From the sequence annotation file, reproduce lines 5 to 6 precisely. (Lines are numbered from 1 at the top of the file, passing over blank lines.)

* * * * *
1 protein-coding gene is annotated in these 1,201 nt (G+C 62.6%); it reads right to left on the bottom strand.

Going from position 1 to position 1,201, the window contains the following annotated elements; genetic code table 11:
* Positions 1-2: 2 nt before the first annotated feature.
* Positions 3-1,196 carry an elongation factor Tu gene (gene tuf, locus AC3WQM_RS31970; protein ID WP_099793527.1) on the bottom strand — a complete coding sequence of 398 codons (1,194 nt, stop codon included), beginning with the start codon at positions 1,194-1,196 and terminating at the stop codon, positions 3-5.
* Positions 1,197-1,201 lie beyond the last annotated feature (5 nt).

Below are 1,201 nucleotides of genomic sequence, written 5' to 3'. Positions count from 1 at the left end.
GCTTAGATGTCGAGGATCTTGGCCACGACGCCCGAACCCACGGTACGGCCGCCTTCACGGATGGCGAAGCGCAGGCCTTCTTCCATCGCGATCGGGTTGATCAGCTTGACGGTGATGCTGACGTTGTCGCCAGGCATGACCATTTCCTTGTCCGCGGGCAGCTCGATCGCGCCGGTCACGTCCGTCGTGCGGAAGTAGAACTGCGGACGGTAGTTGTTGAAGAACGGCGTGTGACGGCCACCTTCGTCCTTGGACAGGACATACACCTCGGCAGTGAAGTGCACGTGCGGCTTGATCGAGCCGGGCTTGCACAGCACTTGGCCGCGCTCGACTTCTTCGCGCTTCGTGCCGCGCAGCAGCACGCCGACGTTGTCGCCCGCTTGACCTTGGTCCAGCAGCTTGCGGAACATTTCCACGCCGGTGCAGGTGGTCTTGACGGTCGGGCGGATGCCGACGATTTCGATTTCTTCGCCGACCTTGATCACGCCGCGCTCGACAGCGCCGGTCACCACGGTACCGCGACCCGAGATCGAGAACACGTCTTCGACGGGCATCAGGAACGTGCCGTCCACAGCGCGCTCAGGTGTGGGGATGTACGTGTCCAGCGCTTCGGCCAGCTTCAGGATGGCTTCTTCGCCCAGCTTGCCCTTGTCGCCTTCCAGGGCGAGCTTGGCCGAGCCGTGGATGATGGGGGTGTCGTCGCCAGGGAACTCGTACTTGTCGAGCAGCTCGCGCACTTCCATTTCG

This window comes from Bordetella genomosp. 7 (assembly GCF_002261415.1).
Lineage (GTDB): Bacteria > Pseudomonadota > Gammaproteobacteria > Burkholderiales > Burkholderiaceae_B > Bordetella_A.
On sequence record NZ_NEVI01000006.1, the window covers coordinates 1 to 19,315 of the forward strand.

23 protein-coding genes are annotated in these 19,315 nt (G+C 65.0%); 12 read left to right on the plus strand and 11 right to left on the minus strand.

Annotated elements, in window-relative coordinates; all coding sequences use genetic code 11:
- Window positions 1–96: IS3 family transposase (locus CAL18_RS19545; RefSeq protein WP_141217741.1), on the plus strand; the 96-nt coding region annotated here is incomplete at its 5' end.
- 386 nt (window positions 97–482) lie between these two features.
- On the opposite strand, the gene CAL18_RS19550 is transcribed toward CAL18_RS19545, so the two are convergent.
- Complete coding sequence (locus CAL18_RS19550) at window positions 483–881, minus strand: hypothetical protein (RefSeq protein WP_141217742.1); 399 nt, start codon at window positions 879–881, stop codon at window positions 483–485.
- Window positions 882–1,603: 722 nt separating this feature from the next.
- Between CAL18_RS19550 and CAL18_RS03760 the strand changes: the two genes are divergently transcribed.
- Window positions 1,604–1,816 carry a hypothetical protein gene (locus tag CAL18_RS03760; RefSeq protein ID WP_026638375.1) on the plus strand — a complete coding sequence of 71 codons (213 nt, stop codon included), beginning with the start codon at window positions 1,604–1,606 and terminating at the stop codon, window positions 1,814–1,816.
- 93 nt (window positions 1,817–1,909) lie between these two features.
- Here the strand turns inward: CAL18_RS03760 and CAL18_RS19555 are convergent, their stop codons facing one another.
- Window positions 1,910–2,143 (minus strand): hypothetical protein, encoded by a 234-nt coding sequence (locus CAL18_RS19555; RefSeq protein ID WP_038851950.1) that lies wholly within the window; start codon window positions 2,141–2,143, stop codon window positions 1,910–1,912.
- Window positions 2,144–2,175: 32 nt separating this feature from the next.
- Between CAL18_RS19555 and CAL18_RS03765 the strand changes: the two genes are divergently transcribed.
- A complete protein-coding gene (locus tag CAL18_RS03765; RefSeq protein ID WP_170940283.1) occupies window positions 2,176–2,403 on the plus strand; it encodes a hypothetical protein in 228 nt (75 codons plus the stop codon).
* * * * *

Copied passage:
* Positions 1,197-1,201 lie beyond the last annotated feature (5 nt).

Below are 1,201 nucleotides of genomic sequence, written 5' to 3'. Positions count from 1 at the left end.